Unit partitions are a form of rolled, corrugated metal sheets, either 29- or 26-gauge, and are finished with Galvalume. These metal partitions are attached to the Cee columns with tek screws. The metal partitions serve at least two purposes, providing a bigger bang for the buck. First, they divide each unit for security. Second, they serve a structural purpose. These partitions are very strong and, when attached properly, act as shear walls in the buildings to resist lateral wind loads.
Storage building exteriors come in many varieties. Due to demands by local planning and zoning boards and neighborhood committees, as well as to blend with the architectural theme of an area, the exterior look may require a mixture of two or more materials. The pre-engineered steel building can easily be adapted to receive a brick veneer or EIFS (exterior insulation and finish system), architectural CMU infill, other siding products or a combination of many. Because of stricter design criteria, other architectural materials are slowly replacing the typical metal siding that has been seen in past years.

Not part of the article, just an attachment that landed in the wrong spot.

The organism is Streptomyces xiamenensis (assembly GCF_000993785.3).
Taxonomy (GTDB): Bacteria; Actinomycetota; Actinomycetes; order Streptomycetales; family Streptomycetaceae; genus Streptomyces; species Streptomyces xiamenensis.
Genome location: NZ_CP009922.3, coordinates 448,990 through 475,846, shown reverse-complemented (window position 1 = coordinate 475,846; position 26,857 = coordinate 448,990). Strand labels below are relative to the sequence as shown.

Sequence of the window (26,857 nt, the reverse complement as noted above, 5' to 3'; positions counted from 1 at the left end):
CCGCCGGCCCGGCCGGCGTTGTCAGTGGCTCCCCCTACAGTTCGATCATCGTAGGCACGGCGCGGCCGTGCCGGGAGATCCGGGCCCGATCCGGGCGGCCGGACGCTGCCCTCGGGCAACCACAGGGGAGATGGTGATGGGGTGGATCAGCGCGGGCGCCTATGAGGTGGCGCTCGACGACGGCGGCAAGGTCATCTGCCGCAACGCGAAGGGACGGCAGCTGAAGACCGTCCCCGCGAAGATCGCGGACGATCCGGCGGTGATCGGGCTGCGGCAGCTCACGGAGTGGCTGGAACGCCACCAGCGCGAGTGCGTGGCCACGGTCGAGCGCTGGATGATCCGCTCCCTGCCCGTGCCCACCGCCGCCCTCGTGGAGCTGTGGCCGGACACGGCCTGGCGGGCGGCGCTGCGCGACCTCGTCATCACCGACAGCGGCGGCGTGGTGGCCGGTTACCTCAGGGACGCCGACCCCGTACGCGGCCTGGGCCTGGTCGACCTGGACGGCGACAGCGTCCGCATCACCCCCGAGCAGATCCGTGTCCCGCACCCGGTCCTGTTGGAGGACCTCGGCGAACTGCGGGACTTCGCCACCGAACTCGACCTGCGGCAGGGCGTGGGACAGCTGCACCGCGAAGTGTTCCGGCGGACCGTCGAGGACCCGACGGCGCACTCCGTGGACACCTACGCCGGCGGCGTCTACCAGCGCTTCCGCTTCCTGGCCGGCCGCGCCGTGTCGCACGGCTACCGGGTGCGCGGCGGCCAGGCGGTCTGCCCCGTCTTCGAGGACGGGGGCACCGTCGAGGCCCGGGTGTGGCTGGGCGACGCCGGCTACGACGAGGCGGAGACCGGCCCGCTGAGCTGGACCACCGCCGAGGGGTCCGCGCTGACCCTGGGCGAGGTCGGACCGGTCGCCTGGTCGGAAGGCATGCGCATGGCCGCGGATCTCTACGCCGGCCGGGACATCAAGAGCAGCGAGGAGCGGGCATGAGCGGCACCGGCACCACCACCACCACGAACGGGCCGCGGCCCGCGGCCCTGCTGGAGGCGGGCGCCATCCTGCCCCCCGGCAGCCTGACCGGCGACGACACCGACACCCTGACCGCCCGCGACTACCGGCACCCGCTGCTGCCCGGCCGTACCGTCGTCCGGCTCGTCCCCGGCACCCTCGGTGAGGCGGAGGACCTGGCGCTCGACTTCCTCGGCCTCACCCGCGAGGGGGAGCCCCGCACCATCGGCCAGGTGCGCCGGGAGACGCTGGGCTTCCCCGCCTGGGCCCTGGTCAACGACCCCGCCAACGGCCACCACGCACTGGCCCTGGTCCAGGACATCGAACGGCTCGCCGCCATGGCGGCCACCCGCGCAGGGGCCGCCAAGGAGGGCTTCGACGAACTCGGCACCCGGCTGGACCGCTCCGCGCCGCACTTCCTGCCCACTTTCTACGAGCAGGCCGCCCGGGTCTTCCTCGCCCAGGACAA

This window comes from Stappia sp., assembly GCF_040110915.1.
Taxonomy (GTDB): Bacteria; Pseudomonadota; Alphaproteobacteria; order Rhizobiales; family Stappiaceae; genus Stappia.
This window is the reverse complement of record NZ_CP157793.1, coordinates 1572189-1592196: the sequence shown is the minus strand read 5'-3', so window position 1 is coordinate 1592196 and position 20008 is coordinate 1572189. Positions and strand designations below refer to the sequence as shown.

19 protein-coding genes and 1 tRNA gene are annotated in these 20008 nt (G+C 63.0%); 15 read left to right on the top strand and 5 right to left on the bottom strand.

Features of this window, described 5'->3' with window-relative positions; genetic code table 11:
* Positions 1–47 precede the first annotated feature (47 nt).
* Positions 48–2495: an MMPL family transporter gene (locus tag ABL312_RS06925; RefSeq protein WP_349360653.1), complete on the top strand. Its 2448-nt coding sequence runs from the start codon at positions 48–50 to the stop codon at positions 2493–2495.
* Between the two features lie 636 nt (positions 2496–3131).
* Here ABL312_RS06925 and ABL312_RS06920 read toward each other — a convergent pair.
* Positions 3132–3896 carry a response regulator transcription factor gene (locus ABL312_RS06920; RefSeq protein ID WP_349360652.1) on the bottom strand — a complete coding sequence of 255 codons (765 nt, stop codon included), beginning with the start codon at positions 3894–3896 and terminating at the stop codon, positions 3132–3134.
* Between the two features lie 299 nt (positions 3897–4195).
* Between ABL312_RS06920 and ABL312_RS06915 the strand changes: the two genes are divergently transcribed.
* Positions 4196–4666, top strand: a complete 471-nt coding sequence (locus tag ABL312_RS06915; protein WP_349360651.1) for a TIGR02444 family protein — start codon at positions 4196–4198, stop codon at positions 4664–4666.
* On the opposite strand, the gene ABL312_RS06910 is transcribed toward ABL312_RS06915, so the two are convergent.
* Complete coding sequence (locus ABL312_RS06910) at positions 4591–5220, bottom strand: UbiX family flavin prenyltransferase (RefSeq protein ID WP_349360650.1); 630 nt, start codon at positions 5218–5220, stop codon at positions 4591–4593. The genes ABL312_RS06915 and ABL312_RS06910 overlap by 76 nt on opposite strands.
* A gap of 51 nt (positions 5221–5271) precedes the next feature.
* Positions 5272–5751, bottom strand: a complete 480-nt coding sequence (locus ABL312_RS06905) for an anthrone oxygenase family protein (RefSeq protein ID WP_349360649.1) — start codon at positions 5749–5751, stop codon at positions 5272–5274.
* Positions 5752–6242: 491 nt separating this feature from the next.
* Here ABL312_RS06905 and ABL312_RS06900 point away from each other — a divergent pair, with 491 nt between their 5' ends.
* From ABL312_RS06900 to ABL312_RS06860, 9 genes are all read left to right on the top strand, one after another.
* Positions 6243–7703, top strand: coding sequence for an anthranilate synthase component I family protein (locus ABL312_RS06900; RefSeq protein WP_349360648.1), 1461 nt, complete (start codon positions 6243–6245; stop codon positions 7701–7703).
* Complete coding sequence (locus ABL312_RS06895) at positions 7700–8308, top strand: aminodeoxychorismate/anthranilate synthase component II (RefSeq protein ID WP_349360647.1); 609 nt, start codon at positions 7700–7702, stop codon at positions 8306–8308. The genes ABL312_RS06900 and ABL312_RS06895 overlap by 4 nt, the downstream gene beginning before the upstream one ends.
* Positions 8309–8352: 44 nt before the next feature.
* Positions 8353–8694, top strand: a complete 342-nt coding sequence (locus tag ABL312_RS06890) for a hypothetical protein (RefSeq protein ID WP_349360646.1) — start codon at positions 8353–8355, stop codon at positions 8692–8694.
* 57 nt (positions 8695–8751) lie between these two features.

The exteriors are also made up of steel rollup doors made expressly for the self-storage industry. Planning and zoning departments are making efforts to disallow these doors to face the main road. Instead, a decorative façade is used where required, or areas the size of doors are painted a different color to denote them.
As storage building sizes increase, more stories are added due to land costs, and more elaborate designs are created, many other building systems can be used in addition to these basic materials. There is hot-rolled steel framing with post and beam; poured in-place, reinforced concrete framing; pre-stressed concrete components and others. Any of these systems can be used with a variety of façades.
It should be noted that “typical building components” will vary in each geographical area. Coastal areas such as Florida and the Gulf Coast tend to use more reinforced CMUs, with cells poured with concrete grout to create mass and withstand up-lift caused by high winds over semi-flat roofs. In the northern tier of states, components are used to create pitched roofs to shed snow loads. In many of these varieties, cold-rolled steel interiors are used, or the ever-more-popular prefabricated, light-gauge, steel-truss system. In the future, you may not be able to say there are “basic” materials for self-storage construction, because so many varieties of materials are being used.
Heath Mulkey and Joe Trepke are part of Compass Building Systems Inc., a full-service materials supplier and contractor exclusively serving the self-storage industry in the Eastern United States. Compass is unique in that inhouse employees erect the majority of its work. A much smaller portion of the labor is performed by dedicated firm subcontractors under the company’s control. This creates a single point of responsibility for a complete self-storage building. For more information, call 800.243.8438; visit www.compassbuildingsystems.com.